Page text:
If you’ve been reading my posts in this challenge you’ll probably have a fairly good idea of what my favourite book of all time might be, and if you read my answer to this question a couple of years ago when I first completed this challenge you’ll also know my answer because it hasn’t changed.
My favourite book of all time is indeed Catch-22 by Joseph Heller. I’ve mentioned it numerous times on my blog and for good reason. The book centres around Yossarian, a bombardier in WWII (Heller himself was a bombardier and you can kind of tell when you read the novel). Yossarian is struck by the complete lunacy of the war as he struggles to grasp why he’s there, why his friends and comrades just suddenly disappear and most importantly how he can get out of there. While most of the novel is really quite funny, it does become quite overwhelmingly tragic towards the end – even though the book is not in chronological order it’s as if Heller purposely arranged a lot of the saddest parts to be later in the book, so that the humour disarms you first and then you feel like you’ve been punched in the stomach over and over again towards the end of the story. The writing is amazing and almost manic, capturing the atmosphere of the war perfectly, and it’s one of those novels that you’ll remember long after you’ve put it down.
So why is it my favourite, though? Apart from all these obviously good things I’ve said about it, it had some pretty significant impacts on my life. I read it in my early twenties, something which feels alarmingly far away now, and at the time I was going through a phase of not reading much and being creatively uninspired. When I read this book it swept me off my feet, brought me to tears and made me want to write after years of not writing for my own leisure. On its own this book reignited my reading and writing habits and it’s something I won’t ever forget.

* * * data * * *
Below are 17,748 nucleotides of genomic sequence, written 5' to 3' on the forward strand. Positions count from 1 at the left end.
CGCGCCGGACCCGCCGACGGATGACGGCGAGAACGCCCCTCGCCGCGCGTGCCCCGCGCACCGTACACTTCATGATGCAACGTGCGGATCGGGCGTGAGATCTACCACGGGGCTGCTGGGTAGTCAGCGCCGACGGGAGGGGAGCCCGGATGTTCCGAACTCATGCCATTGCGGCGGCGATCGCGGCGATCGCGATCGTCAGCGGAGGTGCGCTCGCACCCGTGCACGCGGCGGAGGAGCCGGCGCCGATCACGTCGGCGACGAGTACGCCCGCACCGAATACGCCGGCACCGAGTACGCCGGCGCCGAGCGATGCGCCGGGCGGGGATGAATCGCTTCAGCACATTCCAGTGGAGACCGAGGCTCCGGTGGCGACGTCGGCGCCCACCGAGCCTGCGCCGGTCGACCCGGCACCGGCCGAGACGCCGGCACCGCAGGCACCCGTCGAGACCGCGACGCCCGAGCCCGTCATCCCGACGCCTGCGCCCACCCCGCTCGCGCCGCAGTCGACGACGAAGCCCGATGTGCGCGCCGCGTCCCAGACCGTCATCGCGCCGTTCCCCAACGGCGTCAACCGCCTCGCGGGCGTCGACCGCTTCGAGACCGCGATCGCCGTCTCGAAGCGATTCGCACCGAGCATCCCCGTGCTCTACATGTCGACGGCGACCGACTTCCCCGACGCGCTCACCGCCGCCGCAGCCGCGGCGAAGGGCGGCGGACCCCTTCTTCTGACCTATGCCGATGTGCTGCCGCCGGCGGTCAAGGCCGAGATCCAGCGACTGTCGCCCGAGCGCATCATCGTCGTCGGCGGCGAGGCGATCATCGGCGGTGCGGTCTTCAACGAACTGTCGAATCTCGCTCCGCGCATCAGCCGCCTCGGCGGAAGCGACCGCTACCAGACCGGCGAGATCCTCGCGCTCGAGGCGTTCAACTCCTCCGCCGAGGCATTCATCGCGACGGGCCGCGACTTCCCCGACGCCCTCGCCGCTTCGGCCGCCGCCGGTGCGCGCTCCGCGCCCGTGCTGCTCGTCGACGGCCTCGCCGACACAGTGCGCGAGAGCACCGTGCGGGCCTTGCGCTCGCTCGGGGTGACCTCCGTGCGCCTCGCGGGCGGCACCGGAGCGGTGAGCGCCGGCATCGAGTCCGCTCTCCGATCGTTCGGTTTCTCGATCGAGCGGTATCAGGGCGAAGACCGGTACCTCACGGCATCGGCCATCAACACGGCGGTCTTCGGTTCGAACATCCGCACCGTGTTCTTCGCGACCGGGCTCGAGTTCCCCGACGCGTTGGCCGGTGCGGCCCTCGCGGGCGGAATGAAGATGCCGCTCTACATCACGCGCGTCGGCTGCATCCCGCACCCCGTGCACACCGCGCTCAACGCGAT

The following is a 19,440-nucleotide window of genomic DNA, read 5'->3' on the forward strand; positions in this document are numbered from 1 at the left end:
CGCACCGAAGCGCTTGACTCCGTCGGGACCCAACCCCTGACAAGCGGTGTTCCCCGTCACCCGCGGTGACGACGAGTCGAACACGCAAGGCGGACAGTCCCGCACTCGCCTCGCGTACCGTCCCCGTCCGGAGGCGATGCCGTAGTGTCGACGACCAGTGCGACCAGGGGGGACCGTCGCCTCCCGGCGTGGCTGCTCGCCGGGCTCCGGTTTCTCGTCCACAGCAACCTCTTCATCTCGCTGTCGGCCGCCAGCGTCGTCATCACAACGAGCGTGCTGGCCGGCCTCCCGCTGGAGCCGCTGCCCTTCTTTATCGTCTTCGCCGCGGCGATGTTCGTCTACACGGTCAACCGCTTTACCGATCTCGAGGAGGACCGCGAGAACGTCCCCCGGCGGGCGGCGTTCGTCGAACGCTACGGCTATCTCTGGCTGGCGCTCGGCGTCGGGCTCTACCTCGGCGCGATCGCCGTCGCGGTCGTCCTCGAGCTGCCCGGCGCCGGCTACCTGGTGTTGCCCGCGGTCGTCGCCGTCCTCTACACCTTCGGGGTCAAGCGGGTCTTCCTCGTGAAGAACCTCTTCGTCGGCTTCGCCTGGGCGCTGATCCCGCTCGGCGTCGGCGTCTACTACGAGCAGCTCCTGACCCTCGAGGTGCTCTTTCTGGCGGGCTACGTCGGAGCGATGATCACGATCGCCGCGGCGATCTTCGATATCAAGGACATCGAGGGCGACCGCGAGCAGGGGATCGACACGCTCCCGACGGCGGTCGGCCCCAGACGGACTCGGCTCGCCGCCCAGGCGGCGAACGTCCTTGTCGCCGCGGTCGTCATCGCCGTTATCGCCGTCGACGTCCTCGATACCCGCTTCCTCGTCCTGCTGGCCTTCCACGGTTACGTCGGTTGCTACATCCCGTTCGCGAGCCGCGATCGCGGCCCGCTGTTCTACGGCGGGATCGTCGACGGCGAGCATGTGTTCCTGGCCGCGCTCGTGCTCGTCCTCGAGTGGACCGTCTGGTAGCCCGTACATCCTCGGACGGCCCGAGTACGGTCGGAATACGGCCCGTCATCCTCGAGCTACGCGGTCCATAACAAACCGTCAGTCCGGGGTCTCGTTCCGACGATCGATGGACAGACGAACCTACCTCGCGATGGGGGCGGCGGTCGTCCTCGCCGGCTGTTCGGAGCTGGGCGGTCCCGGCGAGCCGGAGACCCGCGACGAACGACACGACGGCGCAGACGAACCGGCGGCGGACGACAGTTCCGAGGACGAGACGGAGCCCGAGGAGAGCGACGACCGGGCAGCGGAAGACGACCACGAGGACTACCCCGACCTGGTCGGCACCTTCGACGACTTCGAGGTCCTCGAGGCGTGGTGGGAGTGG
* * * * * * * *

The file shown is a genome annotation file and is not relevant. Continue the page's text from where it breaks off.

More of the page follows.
Is Catch-22 for everyone? Not really. I know a lot of people who loved it as much as I did, but I know some people who don’t like it at all. Having said that, a lot of the people who dislike it also admit they never finished the book – I do wonder if their opinions of Heller’s masterpiece would change if they read it until the very last page. I think ultimately this is one to decide for yourself, but if you think you might like it then you really should try it – it might just blow you away too.
One final word. Once, in an interview, Heller was told “you’ve never written a book as good as Catch-22,” to which he cleverly retorted “Who has?” Touché Mr Heller.
What’s your favourite book of all time? Why do you love this book so much?